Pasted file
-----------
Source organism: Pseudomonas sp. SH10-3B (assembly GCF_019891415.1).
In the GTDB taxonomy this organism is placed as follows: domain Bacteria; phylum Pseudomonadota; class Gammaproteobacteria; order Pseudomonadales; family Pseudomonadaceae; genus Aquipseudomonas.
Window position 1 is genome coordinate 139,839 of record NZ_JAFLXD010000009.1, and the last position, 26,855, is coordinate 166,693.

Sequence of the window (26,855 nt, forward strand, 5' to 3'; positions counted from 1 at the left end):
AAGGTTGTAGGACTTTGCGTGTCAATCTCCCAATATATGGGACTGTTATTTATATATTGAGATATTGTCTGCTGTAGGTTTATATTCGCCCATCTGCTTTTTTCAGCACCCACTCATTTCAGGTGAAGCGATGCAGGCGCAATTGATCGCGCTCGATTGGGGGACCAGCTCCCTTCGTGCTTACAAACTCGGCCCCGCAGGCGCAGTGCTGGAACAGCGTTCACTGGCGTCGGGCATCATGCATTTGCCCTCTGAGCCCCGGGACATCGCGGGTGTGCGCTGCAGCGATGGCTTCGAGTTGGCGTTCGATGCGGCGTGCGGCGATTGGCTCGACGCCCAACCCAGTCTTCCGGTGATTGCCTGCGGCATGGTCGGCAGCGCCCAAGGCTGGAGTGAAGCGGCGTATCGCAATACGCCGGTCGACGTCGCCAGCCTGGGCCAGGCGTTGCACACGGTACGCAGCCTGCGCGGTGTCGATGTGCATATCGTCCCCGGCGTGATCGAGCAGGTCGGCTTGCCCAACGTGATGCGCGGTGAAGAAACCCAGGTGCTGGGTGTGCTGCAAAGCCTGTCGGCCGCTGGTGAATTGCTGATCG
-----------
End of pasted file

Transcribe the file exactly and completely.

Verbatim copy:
Source organism: Pseudomonas sp. SH10-3B (assembly GCF_019891415.1).
In the GTDB taxonomy this organism is placed as follows: domain Bacteria; phylum Pseudomonadota; class Gammaproteobacteria; order Pseudomonadales; family Pseudomonadaceae; genus Aquipseudomonas.
Window position 1 is genome coordinate 139,839 of record NZ_JAFLXD010000009.1, and the last position, 26,855, is coordinate 166,693.

Sequence of the window (26,855 nt, forward strand, 5' to 3'; positions counted from 1 at the left end):
AAGGTTGTAGGACTTTGCGTGTCAATCTCCCAATATATGGGACTGTTATTTATATATTGAGATATTGTCTGCTGTAGGTTTATATTCGCCCATCTGCTTTTTTCAGCACCCACTCATTTCAGGTGAAGCGATGCAGGCGCAATTGATCGCGCTCGATTGGGGGACCAGCTCCCTTCGTGCTTACAAACTCGGCCCCGCAGGCGCAGTGCTGGAACAGCGTTCACTGGCGTCGGGCATCATGCATTTGCCCTCTGAGCCCCGGGACATCGCGGGTGTGCGCTGCAGCGATGGCTTCGAGTTGGCGTTCGATGCGGCGTGCGGCGATTGGCTCGACGCCCAACCCAGTCTTCCGGTGATTGCCTGCGGCATGGTCGGCAGCGCCCAAGGCTGGAGTGAAGCGGCGTATCGCAATACGCCGGTCGACGTCGCCAGCCTGGGCCAGGCGTTGCACACGGTACGCAGCCTGCGCGGTGTCGATGTGCATATCGTCCCCGGCGTGATCGAGCAGGTCGGCTTGCCCAACGTGATGCGCGGTGAAGAAACCCAGGTGCTGGGTGTGCTGCAAAGCCTGTCGGCCGCTGGTGAATTGCTGATCG